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With Arnold Schwarzenegger as a cigar-chomping POTUS and Michael Fassbender as a gun-toting sidekick called Colt Magnum — plus a time-traveling Hitler (The Lonely Island’s Jorma Taccone), machine-gun wielding Vikings, a half-dino/ half-human law enforcer known as Triceracop and, well, David Hasselhoff — Kung Fury 2 looks like the most insanely fun action comedy since the original Kung Fury short released in 2015. More than four years after Swedish writer-director David Sandberg’s crowdfunded VFX-heavy ’80s nostalgia fest bowed in Cannes(in the Directors’ Fortnight, no less), the feature-length follow-up – being shopped internationally by Endeavor Content, and co-repped with CAA for domestic – is revving its Lamborghini engines, with shooting having recently wrapped in Bulgaria and Germany ahead of 12 months of postproduction.
Speaking to THR while editing the film in L.A., Sandberg, 33 — the bandana-wearing Fuhrer-fighting, kung fu cop Kung Fury himself — talks luring A-list talent into his ridiculous world, avoiding the meddlesome hands of studios and getting drunk with Arnold at what had to be the greatest wrap party ever.
How has the leap been from making a bedroom project to multimilliondollar feature?
The biggest difference was the amount of work that had to be done in a very short amount of time. The shoot for the short was spread out over a period of two years. If you read a script [for the movie], there’s so much stuff happening and so many set pieces, but we had to shoot everything in 40 days. I also had to focus on acting and directing. Sometimes I’d be blocking a scene and was so focused on that and then I’d be like, “Oh, right, I’m in that scene!”
The original has a certain clunky, VHS style to it. Given the much larger budget and bigger stars, how have you made sure that aesthetic was maintained in the movie?
We spent a lot of time in prep, making sure we retained that same vibe. It’s been hard to make this movie because it’s independent. But if we had gone down the studio route, my fear was that we’d lose control and it would have become something different.
So studios did come knocking on your door?
What sort of requests did they make? We had a bunch of meetings, but the big thing coming out of them was that it would have to be completely recast.
A different Kung Fury?
Yeah. And it would have felt weird. When the news first came out that Michael Fassbender was in the movie, people thought he was playing Kung Fury. And they were kind of disappointed that we had recast it. So it was always my intention to keep that spirit alive and build on what we had rather than completely redo it from scratch.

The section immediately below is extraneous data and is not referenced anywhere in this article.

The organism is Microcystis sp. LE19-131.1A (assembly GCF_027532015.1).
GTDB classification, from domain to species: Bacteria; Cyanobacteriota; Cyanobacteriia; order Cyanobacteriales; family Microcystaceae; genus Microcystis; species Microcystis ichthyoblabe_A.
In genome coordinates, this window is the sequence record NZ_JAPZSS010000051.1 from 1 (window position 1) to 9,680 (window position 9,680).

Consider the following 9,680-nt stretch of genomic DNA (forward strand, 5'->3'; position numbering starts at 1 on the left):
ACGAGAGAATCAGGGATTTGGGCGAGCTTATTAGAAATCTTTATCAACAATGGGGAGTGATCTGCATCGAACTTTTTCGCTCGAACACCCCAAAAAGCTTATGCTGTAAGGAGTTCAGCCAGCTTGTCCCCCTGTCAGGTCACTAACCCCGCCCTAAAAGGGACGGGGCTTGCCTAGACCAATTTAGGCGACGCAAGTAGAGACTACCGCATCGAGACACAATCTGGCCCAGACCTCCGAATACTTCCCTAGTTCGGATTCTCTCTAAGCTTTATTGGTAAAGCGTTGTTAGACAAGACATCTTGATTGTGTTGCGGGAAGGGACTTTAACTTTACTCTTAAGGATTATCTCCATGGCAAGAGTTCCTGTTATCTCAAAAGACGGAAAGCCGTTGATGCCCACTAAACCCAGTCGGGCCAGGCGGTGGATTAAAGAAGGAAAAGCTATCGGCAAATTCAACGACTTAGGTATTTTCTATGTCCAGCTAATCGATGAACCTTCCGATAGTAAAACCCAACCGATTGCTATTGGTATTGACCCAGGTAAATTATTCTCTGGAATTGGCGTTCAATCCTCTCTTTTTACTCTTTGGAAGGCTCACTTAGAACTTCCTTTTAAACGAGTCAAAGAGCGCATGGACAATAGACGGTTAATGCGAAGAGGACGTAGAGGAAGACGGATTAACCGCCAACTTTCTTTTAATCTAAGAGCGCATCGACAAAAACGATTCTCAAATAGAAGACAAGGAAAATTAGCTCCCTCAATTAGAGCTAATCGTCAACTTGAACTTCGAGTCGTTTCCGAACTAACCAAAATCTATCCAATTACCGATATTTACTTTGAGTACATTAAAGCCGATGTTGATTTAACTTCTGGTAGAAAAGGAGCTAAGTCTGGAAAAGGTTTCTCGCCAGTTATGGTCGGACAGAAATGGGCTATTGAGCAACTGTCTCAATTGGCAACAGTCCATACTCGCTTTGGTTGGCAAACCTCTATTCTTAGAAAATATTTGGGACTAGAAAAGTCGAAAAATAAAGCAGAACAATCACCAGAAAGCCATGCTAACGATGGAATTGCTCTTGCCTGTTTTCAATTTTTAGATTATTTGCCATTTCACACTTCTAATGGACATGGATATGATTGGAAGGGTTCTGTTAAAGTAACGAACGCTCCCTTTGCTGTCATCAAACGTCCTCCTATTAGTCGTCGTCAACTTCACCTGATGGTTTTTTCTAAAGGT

How on earth did you get Fassbender involved?
He had seen the short film and really loved it. And once he learned that a movie was in development, he asked his agent if he could read the script. Then he wanted to meet me and discuss it, and I was so blown away. I was like, “What? He’s the best actor in the world … what’s happening?” I flew to New York, we had dinner and really hit it off. We talked about it for hours. And he really got the vibe of the movie.
Schwarzenegger seems a more obvious fit for Kung Fury, but he’s no less of a casting coup. How did that happen?
So Arnold is such a huge inspiration for me. When I made the short, I had quotes from Arnold, I read his biography, and I listened to his talks. That was just like a thing that kept me motivated. And then my manager mentioned that he’s friends with Arnold’s lawyer. I asked if there was any way to get him to see the short.And he’s like, “Yeah, he said he loves it.” I was like, “What!?” He set up a lunch meeting when I was in L.A., and he told me he loved the short because of the overthe- top violence and comedy. So I wrote this part for him and he came on board. Which was just unbelievable.
You celebrated the wrap with him at an Oktoberfest party. He’s a big guy. Who got drunk first?
I think I was drunk after one beer. I’d been off them for so long [for the shoot], since April. But it was the perfect wrap party. There was a band playing and Arnold took us on stage and the whole tent was cheering him. It was incredible.
Did you ever have a moment on set when you thought, “I once had this insane idea about a time-traveling kung fu cop who fights Hitler, and now I’ve been given millions of dollars to make an actual movie about it?”
Interview edited for length and clarity.
This story first appeared in The Hollywood Reporter’s Nov. 6 daily issue at the American Film Market.
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